[NYT] Japanese reporter and the paper pay dear price for reporting on Korean ‘comfort women’

December 2, 2014

Glendale's comfort woman statue (Yonhap)

Glendale’s comfort woman statue (Yonhap)

[THE NEW YORK TIMES] — Takashi Uemura was 33 when he wrote the article that would make his career. Then an investigative reporter for The Asahi Shimbun, Japan’s second-largest newspaper, he examined whether the Imperial Army had forced women to work in military brothels during World War II. His report, under the headline, “Remembering Still Brings Tears,” was one of the first to tell the story of a former “comfort woman” from Korea.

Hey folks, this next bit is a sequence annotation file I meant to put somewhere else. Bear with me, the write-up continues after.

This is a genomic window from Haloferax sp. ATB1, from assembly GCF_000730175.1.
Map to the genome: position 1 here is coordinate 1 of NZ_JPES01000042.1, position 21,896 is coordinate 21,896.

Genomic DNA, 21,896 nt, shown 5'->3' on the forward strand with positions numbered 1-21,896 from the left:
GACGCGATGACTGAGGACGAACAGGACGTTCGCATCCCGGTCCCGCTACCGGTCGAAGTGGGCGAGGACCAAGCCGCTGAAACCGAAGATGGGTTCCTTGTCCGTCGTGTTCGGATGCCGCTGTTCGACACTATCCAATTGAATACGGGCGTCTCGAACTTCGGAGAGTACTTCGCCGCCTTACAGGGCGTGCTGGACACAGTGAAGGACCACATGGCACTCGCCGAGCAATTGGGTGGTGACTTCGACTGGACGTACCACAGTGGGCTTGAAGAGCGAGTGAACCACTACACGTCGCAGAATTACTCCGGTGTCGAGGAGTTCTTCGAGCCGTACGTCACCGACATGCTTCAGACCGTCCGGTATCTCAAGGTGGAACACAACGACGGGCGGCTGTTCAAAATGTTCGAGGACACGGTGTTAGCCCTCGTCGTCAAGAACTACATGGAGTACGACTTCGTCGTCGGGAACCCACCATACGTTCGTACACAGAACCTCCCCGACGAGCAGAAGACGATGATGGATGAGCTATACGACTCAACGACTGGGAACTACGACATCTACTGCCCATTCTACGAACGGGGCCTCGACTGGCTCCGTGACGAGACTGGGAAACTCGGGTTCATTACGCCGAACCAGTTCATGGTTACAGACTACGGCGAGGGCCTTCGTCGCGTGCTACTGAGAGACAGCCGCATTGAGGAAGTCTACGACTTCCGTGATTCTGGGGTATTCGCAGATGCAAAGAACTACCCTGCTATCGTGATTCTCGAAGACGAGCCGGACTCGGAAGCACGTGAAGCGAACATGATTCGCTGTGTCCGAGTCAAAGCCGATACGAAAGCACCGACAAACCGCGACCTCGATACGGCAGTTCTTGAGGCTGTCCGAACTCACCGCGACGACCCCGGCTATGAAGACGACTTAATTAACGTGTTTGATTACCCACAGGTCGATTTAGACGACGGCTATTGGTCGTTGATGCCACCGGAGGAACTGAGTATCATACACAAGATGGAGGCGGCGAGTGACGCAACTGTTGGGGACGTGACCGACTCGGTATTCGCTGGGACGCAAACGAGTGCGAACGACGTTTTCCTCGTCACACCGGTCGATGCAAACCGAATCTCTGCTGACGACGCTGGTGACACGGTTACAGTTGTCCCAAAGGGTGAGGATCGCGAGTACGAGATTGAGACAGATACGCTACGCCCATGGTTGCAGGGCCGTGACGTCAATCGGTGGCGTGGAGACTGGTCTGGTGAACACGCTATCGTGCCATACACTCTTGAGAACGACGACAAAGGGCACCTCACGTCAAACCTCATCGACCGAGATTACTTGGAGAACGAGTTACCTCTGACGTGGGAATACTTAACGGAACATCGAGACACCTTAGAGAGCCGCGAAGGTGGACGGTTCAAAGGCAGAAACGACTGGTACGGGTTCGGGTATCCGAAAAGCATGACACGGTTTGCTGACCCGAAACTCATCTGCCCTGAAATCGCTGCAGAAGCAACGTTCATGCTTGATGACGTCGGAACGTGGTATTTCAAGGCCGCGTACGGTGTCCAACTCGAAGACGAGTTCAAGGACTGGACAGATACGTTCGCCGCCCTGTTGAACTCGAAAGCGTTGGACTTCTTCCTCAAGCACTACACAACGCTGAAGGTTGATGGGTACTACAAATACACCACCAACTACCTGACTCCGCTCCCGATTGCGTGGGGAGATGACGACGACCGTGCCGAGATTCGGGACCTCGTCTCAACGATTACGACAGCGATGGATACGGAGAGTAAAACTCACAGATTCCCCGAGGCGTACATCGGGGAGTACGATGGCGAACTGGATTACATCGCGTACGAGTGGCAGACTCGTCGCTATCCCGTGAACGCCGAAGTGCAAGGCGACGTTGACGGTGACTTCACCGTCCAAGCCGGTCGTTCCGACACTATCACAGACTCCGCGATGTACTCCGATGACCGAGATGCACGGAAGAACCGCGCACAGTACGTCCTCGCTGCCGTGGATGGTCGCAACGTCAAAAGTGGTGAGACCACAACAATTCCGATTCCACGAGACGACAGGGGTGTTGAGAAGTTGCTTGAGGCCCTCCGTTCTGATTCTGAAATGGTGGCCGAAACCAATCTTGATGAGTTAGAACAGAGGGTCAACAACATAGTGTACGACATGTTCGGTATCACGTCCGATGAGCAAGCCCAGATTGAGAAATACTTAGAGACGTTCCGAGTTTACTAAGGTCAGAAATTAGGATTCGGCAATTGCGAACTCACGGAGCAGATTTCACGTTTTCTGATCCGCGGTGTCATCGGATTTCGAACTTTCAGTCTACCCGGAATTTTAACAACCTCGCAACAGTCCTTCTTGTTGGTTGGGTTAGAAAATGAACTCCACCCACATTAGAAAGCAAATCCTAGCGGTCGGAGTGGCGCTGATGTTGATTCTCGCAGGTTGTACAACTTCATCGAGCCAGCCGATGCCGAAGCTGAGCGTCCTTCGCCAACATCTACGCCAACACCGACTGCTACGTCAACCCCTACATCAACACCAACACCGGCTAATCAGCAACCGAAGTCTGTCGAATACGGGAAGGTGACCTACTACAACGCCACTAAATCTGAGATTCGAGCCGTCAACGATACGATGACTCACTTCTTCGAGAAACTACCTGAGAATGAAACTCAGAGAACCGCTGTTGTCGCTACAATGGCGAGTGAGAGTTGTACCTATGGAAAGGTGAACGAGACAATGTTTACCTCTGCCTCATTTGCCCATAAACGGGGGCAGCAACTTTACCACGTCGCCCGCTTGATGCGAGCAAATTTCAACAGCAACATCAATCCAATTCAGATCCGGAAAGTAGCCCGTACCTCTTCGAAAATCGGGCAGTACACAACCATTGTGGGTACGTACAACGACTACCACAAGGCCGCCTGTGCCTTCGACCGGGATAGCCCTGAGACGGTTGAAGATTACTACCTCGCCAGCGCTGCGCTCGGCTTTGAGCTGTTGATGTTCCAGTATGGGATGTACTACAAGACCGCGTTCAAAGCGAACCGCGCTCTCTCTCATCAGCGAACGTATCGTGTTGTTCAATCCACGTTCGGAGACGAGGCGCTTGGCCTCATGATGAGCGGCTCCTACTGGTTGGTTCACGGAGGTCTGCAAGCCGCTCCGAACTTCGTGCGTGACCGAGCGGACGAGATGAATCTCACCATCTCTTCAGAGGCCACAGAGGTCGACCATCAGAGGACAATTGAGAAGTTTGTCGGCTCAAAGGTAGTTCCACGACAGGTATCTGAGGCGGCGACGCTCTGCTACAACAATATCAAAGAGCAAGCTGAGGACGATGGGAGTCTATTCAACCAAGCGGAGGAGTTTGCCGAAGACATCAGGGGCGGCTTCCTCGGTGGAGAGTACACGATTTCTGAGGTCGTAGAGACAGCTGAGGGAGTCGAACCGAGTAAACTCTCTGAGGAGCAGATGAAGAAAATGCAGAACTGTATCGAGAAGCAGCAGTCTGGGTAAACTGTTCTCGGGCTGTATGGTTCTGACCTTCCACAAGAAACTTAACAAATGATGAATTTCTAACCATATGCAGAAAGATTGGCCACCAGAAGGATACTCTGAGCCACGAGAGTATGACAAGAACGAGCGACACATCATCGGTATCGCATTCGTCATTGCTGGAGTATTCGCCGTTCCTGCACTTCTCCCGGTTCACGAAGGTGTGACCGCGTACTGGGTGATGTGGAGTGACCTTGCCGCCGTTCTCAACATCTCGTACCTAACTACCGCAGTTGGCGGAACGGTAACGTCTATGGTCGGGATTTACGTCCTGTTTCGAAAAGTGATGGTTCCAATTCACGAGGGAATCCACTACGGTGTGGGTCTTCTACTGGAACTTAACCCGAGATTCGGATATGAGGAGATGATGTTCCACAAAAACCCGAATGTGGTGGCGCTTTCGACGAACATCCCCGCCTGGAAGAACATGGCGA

Fast-forward a quarter century, and that article has made Mr. Uemura, now 56 and retired from journalism, a target of the Japanese political right. Tabloids brand him a traitor for disseminating “Korean lies.”  Ultranationalists have even gone after his children, posting messages on the Internet urging people to drive his teenage daughter to suicide.

“The War on The Asahi,” as commentators have called it, began in August when the newspaper bowed to public criticism and retracted at least a dozen articles published in the 1980s and early ’90s. Those articles cited a former soldier named Seiji Yoshida, who claimed to have helped abduct Korean women for the military brothels. Mr. Yoshida was discredited two decades ago, but the Japanese right pounced on The Asahi’s gesture and called for a boycott to drive the 135-year-old newspaper out of business.

Asahi Shimbun Co. recently said consolidated operating profit fell 50.5 percent from a year earlier.  [READ MORE]